A Peruvian Investor Walks into a Packard Plant

Dear Reader,

Place is so much more than topography or social fault lines, political history and census data.  Capturing capital-P place – the soul, the machine, the people, the ethos thrumming just below the surface – is one of the most challenging aspects of the writer’s task.  But when it comes alive through vital, zig-zagging prose like Mark Binelli’s in Detroit City is the Place to Be (a Holiday 2012 Discover pick, now available in paperback, with a new afterward by the author), the results are unforgettable.

As a colleague of mine notes: “Subtly blending memoir, analysis, and reportage, his Detroit City Is the Place to Be portrays a once-thriving metropolis that is fast becoming a test kitchen for new ideas in urban planning, environmentalism, and up-against-the-wall experimentation. The only book on Detroit that will keep you up late reading.”

“Detroit is an opera, it’s Mount Everest”: A Conversation with Mark Binelli (which includes terrific book recommendations) is here, but because we can’t get enough of Binelli’s wry reportage, he generously sent along this guest post for the Discover blog.


A Peruvian Investor Walks into a Packard Plant

A Guest Post by Mark Binelli

A Peruvian investor recently purchased the Packard Plant, the iconic Detroit ruin, closed since the nineteen-fifties and sprawling over 40 acres. Fernando Palazuelo, the proud new owner, forked over $400,000 for the factory, which he described to Bloomberg News as “the best opportunity in the world.” He plans to live on the premises, with the future rehab transforming the mouldering site, in the words of the article, into “a vibrant hub of automotive suppliers, offices, shops, lofts and maybe even a go-kart track…”

Some have mocked Palazuelo, but I say: Go for it! Though I do wonder what will become of Al Hill, currently the Packard Plant’s only resident. He’s become a local micro-celebrity in recent years, having been profiled in the New York Times and featured by Anthony Bourdain’s on his CNN show. I met Al before he was famous, when I was living in Detroit and writing Detroit City Is the Place To Be. A mutual friend introduced us. Al was in his sixties, with stringy, shoulder-length hair and a habit of staring warily over his shoulder, as if on the lookout, on some distant horizon, for some awful approaching horde. He lived in an old forge room, where he also ran an auto repair shop.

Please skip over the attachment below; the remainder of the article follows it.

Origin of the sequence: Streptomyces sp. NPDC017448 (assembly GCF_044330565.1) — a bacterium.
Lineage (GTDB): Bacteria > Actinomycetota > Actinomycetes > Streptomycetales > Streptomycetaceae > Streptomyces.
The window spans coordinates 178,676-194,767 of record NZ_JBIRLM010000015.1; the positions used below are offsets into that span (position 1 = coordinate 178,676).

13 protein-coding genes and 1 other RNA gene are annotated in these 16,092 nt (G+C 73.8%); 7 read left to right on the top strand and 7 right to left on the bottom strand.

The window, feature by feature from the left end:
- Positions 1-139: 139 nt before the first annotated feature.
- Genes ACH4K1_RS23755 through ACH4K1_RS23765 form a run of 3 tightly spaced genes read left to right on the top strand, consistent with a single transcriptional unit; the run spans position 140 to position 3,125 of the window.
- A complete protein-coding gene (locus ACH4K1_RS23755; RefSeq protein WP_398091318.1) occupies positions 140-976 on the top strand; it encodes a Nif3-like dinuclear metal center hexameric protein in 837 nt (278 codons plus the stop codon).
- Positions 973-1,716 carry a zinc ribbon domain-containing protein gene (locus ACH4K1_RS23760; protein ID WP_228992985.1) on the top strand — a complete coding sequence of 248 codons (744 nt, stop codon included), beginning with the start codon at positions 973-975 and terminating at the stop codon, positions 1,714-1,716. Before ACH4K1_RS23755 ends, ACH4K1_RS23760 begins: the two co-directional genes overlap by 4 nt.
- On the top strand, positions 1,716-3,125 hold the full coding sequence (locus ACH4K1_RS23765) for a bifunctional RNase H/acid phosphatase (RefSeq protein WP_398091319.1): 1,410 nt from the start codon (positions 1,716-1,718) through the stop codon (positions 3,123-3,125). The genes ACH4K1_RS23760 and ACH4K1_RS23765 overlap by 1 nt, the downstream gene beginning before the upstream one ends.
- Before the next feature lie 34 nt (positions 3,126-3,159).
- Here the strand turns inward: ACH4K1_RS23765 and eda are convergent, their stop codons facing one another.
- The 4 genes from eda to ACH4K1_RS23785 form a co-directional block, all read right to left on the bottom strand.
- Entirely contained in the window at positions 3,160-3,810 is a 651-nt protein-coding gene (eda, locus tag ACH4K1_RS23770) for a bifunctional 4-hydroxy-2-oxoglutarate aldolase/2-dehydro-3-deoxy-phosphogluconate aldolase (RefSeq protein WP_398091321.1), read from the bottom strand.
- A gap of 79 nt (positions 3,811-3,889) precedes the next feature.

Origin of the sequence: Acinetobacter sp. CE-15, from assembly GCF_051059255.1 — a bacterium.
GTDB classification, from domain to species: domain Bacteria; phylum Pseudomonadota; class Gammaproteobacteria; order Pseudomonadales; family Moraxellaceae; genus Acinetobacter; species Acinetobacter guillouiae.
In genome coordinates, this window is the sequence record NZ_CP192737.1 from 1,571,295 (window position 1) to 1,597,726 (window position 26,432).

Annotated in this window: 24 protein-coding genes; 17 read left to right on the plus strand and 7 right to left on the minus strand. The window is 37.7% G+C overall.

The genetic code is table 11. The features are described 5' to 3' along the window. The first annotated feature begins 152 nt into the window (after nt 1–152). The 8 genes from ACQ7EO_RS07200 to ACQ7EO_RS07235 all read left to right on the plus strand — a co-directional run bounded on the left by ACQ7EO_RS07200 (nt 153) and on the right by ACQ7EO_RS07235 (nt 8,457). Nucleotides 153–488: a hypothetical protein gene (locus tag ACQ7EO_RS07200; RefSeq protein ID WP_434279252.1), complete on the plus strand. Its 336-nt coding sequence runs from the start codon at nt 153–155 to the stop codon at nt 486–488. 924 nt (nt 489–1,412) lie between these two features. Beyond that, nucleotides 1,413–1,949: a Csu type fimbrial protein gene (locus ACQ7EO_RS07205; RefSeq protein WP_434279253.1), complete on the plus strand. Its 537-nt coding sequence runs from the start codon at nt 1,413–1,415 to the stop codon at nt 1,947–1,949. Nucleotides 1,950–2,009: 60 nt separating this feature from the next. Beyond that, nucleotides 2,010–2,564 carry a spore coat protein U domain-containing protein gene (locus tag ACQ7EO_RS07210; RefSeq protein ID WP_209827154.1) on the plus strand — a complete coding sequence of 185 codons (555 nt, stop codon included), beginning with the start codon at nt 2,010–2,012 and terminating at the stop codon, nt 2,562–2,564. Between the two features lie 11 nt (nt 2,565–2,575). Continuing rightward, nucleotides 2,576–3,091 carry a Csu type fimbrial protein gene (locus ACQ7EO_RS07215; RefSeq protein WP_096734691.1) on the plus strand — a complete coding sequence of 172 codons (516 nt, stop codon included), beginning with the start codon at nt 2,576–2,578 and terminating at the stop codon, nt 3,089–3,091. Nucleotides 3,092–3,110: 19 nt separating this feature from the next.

I stopped by to visit him one day. The Packard was five stories, stretching across two sides of a major road. Huge chunks of wall had collapsed to reveal the gray innards of the place, and gangly, stoop-backed trees hugged the walls like ivy. Pulling into one of the alleys running between the buildings, I spotted Al and another man in front of the open garage door of Al’s space, working on a car. Al was wearing the same outfit he’d been wearing when I met him, a few days earlier: a soiled blue mechanic’s jumpsuit and a cap that read “Jesus Is My Boss.”

Al’s converted forge space was packed with engine blocks, broken-down cars and an old camper. “Sometimes I get twenty visitors a day,” he said. As if on cue, a few moments later another car pulled up and a Parisian family emerged to take pictures. The daughter told us she’d read about the Packard in the French version of Lonely Planet. The father had a camcorder hanging around his neck. They had just come from Michigan Central, the ruined train station designed by the same architects who’d built Grand Central Station. Al said he lived in the “most photographed place in the world.” My friend Corine, who’d also come along, asked, mischievously, “More than the Eiffel Tower?” Al said, “Oh, yeah.” The French family’s English wasn’t the greatest, and they didn’t seem to understand the exchange.